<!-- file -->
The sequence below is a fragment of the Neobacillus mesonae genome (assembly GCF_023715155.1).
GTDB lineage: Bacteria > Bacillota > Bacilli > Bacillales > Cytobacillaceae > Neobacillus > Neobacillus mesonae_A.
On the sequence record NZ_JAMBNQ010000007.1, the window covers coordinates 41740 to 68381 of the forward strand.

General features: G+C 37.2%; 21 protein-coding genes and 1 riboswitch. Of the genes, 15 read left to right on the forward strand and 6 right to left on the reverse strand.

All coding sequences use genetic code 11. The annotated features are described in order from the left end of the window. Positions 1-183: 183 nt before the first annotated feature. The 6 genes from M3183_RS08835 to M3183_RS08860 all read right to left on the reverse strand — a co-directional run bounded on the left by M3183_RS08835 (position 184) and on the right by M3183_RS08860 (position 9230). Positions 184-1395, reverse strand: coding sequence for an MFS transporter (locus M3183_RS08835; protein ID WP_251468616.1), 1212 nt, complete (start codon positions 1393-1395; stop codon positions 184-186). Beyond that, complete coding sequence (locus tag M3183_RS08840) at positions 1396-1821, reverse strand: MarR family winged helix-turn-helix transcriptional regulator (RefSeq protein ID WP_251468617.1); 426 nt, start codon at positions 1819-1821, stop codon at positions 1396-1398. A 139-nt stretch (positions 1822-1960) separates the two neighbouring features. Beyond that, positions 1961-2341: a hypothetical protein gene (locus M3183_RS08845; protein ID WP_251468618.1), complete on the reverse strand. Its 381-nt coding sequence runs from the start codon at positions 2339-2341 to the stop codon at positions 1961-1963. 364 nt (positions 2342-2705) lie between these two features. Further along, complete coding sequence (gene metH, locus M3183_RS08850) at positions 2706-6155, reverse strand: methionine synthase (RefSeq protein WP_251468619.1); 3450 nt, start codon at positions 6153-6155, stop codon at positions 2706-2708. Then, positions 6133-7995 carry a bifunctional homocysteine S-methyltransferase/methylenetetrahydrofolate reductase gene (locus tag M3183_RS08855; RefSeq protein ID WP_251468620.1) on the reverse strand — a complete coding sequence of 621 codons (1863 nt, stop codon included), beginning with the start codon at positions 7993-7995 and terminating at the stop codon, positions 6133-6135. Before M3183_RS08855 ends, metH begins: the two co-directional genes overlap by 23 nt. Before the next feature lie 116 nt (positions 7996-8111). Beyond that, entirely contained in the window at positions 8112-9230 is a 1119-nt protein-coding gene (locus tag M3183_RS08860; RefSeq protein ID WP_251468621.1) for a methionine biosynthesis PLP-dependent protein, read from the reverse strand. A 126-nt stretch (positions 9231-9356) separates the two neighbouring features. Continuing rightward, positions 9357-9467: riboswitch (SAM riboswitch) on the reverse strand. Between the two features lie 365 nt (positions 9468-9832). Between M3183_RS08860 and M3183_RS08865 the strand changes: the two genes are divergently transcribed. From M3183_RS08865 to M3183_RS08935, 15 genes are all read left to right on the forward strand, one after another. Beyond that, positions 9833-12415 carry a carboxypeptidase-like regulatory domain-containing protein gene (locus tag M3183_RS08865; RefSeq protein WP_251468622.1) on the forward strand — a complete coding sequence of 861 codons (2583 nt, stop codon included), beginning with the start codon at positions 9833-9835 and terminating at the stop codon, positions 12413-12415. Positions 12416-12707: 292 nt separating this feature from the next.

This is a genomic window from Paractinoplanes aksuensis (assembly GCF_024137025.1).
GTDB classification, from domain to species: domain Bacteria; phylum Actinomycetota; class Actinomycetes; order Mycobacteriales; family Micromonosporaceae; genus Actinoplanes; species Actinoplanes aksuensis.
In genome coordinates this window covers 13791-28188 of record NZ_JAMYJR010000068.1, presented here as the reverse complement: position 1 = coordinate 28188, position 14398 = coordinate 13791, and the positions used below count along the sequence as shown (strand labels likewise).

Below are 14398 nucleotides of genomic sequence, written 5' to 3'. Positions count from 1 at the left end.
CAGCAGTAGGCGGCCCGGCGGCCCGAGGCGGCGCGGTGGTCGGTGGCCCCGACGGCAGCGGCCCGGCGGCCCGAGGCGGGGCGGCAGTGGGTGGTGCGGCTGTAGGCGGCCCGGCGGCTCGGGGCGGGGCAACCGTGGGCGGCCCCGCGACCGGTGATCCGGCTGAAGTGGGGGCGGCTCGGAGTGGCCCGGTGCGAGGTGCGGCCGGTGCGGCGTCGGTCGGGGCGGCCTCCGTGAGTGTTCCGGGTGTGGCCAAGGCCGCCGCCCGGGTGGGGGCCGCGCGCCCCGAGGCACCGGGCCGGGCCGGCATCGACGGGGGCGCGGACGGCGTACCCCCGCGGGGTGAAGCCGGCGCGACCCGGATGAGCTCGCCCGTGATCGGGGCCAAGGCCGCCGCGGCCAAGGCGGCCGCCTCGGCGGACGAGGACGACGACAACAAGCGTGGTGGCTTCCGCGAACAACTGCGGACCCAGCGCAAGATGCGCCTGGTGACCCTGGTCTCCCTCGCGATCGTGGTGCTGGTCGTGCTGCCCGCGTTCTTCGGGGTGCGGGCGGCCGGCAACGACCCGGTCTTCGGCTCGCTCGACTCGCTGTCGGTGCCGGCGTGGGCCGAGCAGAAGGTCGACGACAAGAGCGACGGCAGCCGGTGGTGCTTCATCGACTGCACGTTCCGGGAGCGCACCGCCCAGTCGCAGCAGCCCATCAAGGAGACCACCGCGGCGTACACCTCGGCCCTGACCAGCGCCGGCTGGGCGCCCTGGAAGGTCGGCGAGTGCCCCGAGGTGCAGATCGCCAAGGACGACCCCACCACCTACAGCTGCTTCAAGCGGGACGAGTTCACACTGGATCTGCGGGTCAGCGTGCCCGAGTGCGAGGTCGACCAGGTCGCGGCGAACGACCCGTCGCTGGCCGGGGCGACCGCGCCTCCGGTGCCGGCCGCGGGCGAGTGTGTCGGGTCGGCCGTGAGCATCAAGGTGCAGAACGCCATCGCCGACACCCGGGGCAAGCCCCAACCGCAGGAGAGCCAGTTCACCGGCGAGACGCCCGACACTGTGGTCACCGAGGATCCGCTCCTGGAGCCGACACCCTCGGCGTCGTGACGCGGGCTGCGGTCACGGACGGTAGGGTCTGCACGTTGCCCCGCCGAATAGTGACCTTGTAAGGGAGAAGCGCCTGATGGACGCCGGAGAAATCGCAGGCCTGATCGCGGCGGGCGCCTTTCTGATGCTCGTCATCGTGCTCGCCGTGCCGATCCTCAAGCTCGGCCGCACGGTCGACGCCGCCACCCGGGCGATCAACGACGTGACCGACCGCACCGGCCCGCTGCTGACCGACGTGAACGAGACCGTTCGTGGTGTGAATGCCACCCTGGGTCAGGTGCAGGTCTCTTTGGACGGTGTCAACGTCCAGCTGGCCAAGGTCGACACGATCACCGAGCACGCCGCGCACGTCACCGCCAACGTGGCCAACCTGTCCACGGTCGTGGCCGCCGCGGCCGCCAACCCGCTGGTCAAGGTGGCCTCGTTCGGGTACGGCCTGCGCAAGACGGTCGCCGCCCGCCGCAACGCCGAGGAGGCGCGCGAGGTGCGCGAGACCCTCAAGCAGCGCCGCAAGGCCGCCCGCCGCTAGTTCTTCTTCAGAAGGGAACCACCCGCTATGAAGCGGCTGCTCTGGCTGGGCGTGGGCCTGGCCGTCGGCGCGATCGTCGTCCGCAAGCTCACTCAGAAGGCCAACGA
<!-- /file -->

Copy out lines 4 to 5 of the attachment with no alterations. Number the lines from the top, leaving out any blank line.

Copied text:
General features: G+C 37.2%; 21 protein-coding genes and 1 riboswitch. Of the genes, 15 read left to right on the forward strand and 6 right to left on the reverse strand.

All coding sequences use genetic code 11. The annotated features are described in order from the left end of the window. Positions 1-183: 183 nt before the first annotated feature. The 6 genes from M3183_RS08835 to M3183_RS08860 all read right to left on the reverse strand — a co-directional run bounded on the left by M3183_RS08835 (position 184) and on the right by M3183_RS08860 (position 9230). Positions 184-1395, reverse strand: coding sequence for an MFS transporter (locus M3183_RS08835; protein ID WP_251468616.1), 1212 nt, complete (start codon positions 1393-1395; stop codon positions 184-186). Beyond that, complete coding sequence (locus tag M3183_RS08840) at positions 1396-1821, reverse strand: MarR family winged helix-turn-helix transcriptional regulator (RefSeq protein ID WP_251468617.1); 426 nt, start codon at positions 1819-1821, stop codon at positions 1396-1398. A 139-nt stretch (positions 1822-1960) separates the two neighbouring features. Beyond that, positions 1961-2341: a hypothetical protein gene (locus M3183_RS08845; protein ID WP_251468618.1), complete on the reverse strand. Its 381-nt coding sequence runs from the start codon at positions 2339-2341 to the stop codon at positions 1961-1963. 364 nt (positions 2342-2705) lie between these two features. Further along, complete coding sequence (gene metH, locus M3183_RS08850) at positions 2706-6155, reverse strand: methionine synthase (RefSeq protein WP_251468619.1); 3450 nt, start codon at positions 6153-6155, stop codon at positions 2706-2708. Then, positions 6133-7995 carry a bifunctional homocysteine S-methyltransferase/methylenetetrahydrofolate reductase gene (locus tag M3183_RS08855; RefSeq protein ID WP_251468620.1) on the reverse strand — a complete coding sequence of 621 codons (1863 nt, stop codon included), beginning with the start codon at positions 7993-7995 and terminating at the stop codon, positions 6133-6135. Before M3183_RS08855 ends, metH begins: the two co-directional genes overlap by 23 nt. Before the next feature lie 116 nt (positions 7996-8111). Beyond that, entirely contained in the window at positions 8112-9230 is a 1119-nt protein-coding gene (locus tag M3183_RS08860; RefSeq protein ID WP_251468621.1) for a methionine biosynthesis PLP-dependent protein, read from the reverse strand. A 126-nt stretch (positions 9231-9356) separates the two neighbouring features. Continuing rightward, positions 9357-9467: riboswitch (SAM riboswitch) on the reverse strand. Between the two features lie 365 nt (positions 9468-9832). Between M3183_RS08860 and M3183_RS08865 the strand changes: the two genes are divergently transcribed. From M3183_RS08865 to M3183_RS08935, 15 genes are all read left to right on the forward strand, one after another. Beyond that, positions 9833-12415 carry a carboxypeptidase-like regulatory domain-containing protein gene (locus tag M3183_RS08865; RefSeq protein WP_251468622.1) on the forward strand — a complete coding sequence of 861 codons (2583 nt, stop codon included), beginning with the start codon at positions 9833-9835 and terminating at the stop codon, positions 12413-12415. Positions 12416-12707: 292 nt separating this feature from the next.